Dividends paid in 2010 will be taxed lightly, and they will also reduce a company’s accumulated earnings. So they will also reduce or eliminate the company’s AET exposure in future years, when the AET rate will probably be at least 20 percent.


Strategy 2: 
Arrange a Low-Taxed Stock Redemption This Year
Another way to convert theoretical C corporation wealth into cash is with a stock redemption transaction in which a client sells back some or all of his or her shares to the company. (When there are several shareholders, this is a common technique to cash out one or more selected shareholders while the others continue to hold their stakes.)

To the extent of the corporation’s current or accumulated E&P, any stock redemption payment is generally treated as a taxable dividend. However, the Internal Revenue Code provides several exceptions to this rule. If one of these exceptions applies, the redemption payment will be treated as proceeds from selling the redeemed shares. In other words, regular stock sale treatment applies.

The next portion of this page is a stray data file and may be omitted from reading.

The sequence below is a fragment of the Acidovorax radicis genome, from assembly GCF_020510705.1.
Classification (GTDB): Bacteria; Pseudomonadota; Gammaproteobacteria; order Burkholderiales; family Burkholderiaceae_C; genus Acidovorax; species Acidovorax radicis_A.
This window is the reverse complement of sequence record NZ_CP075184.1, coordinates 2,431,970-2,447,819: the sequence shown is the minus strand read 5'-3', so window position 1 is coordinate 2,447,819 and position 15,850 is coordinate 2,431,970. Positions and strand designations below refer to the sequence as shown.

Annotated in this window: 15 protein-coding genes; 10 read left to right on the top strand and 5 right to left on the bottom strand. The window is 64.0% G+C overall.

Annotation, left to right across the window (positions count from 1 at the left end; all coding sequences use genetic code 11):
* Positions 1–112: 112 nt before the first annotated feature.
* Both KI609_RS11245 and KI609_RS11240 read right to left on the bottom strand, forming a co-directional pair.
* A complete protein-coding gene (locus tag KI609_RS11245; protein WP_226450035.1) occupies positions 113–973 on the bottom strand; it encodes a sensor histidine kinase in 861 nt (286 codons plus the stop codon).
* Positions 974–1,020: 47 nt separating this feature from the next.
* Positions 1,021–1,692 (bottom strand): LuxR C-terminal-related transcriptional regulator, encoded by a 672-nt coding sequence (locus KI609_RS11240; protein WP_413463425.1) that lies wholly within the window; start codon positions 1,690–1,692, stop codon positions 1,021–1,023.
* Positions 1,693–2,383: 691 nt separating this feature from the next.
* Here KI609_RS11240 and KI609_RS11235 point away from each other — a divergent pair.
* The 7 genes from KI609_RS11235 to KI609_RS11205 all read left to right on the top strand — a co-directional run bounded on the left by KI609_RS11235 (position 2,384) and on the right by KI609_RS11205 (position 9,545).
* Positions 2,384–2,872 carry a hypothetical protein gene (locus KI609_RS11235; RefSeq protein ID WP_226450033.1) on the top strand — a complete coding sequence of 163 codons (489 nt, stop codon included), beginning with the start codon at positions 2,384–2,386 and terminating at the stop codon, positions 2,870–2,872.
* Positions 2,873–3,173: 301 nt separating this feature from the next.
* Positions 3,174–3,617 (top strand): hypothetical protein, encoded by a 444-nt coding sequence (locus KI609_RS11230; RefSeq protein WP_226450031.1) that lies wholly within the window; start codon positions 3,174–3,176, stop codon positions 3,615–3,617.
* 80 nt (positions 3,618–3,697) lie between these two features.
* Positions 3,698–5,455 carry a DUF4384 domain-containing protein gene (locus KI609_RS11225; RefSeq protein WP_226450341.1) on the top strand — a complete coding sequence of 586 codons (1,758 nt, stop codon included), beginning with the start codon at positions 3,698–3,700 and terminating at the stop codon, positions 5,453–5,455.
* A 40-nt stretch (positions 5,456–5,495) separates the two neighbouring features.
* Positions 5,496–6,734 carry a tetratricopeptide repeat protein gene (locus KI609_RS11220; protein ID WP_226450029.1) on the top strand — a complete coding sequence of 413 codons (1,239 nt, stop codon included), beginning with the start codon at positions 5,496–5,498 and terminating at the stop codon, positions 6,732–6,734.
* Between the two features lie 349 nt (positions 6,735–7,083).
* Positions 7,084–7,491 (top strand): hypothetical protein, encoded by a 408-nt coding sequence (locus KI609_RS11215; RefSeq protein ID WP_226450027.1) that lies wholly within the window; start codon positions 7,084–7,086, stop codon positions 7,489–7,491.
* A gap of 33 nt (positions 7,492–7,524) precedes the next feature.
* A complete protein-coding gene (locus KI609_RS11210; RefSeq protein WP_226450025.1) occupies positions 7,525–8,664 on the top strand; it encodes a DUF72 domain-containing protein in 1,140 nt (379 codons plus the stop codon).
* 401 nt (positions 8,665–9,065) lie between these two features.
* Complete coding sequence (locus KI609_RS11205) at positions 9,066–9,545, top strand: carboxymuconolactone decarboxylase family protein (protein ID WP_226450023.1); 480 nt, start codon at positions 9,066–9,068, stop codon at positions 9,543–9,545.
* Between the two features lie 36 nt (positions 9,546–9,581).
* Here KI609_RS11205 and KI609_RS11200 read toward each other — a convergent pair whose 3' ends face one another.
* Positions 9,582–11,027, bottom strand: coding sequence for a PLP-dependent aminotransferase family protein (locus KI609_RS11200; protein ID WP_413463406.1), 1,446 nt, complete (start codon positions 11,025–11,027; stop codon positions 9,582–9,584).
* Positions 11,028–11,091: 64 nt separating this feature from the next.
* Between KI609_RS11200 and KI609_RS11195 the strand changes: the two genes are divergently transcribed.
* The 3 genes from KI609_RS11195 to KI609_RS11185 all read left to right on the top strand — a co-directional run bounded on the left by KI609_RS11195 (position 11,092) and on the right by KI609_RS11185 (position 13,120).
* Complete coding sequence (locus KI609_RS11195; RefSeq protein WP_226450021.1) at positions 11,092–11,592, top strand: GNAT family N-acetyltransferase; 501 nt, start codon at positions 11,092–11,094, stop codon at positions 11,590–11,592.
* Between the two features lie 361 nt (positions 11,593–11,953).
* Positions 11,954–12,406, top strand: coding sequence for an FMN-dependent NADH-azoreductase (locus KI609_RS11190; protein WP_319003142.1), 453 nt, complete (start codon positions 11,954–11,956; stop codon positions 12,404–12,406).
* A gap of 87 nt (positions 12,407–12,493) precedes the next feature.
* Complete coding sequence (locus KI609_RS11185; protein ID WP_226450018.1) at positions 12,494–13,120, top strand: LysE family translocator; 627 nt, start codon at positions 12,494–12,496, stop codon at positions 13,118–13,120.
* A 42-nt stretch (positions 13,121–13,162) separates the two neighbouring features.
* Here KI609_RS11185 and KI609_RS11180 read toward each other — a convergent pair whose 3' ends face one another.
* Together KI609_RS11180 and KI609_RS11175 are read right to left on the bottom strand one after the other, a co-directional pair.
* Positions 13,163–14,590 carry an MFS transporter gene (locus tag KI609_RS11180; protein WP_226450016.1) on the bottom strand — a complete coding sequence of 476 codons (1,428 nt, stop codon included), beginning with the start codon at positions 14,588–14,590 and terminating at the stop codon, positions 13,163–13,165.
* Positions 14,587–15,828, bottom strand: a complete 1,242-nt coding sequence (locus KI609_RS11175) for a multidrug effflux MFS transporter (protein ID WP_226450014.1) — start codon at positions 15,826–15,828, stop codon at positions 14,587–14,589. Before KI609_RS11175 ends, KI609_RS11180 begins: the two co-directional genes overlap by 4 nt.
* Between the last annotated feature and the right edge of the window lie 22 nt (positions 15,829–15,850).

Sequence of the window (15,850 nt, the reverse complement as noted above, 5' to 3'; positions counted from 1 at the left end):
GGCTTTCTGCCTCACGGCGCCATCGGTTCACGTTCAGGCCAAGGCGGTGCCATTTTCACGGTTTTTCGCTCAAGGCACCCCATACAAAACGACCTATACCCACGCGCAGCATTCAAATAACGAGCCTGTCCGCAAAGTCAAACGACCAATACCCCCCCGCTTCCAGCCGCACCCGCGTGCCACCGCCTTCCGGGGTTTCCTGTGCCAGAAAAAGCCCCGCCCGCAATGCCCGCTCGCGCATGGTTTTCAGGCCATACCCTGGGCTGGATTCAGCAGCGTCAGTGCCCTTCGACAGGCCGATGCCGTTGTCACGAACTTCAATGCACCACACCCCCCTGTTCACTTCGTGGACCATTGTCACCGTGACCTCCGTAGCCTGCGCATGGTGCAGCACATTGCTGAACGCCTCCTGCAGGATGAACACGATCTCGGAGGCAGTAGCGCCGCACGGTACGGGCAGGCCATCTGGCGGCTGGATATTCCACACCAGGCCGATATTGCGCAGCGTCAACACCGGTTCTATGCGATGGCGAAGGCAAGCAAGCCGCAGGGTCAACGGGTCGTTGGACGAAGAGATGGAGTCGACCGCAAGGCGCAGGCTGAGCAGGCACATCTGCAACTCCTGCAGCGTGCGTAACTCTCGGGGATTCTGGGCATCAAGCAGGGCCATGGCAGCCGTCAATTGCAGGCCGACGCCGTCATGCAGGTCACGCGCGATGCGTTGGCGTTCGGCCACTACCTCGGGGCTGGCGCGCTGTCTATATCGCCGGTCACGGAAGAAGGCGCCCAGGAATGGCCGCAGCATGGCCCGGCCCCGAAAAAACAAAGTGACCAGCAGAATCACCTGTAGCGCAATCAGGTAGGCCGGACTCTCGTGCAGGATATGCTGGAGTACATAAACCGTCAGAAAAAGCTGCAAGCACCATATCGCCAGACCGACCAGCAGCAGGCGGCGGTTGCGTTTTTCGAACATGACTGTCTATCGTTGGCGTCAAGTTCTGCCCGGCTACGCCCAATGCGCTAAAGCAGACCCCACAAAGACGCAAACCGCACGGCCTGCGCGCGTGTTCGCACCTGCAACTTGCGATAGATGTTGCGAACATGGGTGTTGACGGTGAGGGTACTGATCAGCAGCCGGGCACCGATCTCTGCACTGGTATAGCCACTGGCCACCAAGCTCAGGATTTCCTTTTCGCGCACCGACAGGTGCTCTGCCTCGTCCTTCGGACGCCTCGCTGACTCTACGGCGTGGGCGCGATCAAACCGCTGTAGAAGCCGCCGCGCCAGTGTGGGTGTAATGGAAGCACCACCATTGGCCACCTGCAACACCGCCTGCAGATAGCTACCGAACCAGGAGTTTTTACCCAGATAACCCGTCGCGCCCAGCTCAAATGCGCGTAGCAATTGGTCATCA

The distinction between dividend and stock sale treatment may or may not be important to your clients. That’s because when dividend treatment applies, the client receives no offset for his or her tax basis in the redeemed shares. In that case, the entire redemption payment may count as taxable dividend income.

In contrast, when stock sale treatment applies, the client has capital gain (probably long-term) only to the extent the redemption payment exceeds his or her basis in the redeemed shares. So only part of the redemption payment is taxed. In addition, the client can offset capital gain from a redemption treated as a stock sale with capital losses from other transactions (including capital loss carryovers the client may have left over from the 2008 stock market meltdown).

If a client doesn’t have significant basis in the redeemed shares or significant capital losses, there’s usually only a minor distinction between dividend treatment and stock sale treatment under today’s federal income tax system. For 2010, both dividends and long-term capital gains are taxed at the same rates, with a maximum rate of only 15 percent.